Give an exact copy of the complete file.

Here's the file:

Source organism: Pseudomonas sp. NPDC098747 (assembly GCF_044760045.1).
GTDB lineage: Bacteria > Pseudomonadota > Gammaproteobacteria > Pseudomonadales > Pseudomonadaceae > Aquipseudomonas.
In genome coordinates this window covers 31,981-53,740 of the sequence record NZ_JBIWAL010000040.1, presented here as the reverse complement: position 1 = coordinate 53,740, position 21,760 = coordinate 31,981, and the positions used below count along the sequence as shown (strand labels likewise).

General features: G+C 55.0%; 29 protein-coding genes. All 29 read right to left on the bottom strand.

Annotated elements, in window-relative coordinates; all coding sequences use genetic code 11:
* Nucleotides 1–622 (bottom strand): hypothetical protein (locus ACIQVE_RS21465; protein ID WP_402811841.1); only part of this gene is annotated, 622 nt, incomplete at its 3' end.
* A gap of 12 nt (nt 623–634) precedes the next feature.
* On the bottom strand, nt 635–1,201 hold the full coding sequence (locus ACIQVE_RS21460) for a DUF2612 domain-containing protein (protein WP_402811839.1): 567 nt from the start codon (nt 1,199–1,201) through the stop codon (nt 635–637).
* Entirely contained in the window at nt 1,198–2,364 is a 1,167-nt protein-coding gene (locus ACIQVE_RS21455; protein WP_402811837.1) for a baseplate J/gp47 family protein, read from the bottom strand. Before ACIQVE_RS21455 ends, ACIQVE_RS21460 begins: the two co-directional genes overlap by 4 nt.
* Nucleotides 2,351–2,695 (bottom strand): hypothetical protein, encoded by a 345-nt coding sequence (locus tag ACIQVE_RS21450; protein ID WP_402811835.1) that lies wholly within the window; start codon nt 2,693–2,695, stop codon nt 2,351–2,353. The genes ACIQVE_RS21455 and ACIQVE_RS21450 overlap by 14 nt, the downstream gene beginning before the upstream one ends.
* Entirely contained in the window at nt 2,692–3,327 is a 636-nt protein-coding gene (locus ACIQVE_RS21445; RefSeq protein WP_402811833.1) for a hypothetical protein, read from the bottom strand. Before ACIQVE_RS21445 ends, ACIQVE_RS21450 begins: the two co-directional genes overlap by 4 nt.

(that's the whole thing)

Source organism: Pseudomonas sp. NPDC098747 (assembly GCF_044760045.1).
GTDB lineage: Bacteria > Pseudomonadota > Gammaproteobacteria > Pseudomonadales > Pseudomonadaceae > Aquipseudomonas.
In genome coordinates this window covers 31,981-53,740 of the sequence record NZ_JBIWAL010000040.1, presented here as the reverse complement: position 1 = coordinate 53,740, position 21,760 = coordinate 31,981, and the positions used below count along the sequence as shown (strand labels likewise).

General features: G+C 55.0%; 29 protein-coding genes. All 29 read right to left on the bottom strand.

Annotated elements, in window-relative coordinates; all coding sequences use genetic code 11:
* Nucleotides 1–622 (bottom strand): hypothetical protein (locus ACIQVE_RS21465; protein ID WP_402811841.1); only part of this gene is annotated, 622 nt, incomplete at its 3' end.
* A gap of 12 nt (nt 623–634) precedes the next feature.
* On the bottom strand, nt 635–1,201 hold the full coding sequence (locus ACIQVE_RS21460) for a DUF2612 domain-containing protein (protein WP_402811839.1): 567 nt from the start codon (nt 1,199–1,201) through the stop codon (nt 635–637).
* Entirely contained in the window at nt 1,198–2,364 is a 1,167-nt protein-coding gene (locus ACIQVE_RS21455; protein WP_402811837.1) for a baseplate J/gp47 family protein, read from the bottom strand. Before ACIQVE_RS21455 ends, ACIQVE_RS21460 begins: the two co-directional genes overlap by 4 nt.
* Nucleotides 2,351–2,695 (bottom strand): hypothetical protein, encoded by a 345-nt coding sequence (locus tag ACIQVE_RS21450; protein ID WP_402811835.1) that lies wholly within the window; start codon nt 2,693–2,695, stop codon nt 2,351–2,353. The genes ACIQVE_RS21455 and ACIQVE_RS21450 overlap by 14 nt, the downstream gene beginning before the upstream one ends.
* Entirely contained in the window at nt 2,692–3,327 is a 636-nt protein-coding gene (locus ACIQVE_RS21445; RefSeq protein WP_402811833.1) for a hypothetical protein, read from the bottom strand. Before ACIQVE_RS21445 ends, ACIQVE_RS21450 begins: the two co-directional genes overlap by 4 nt.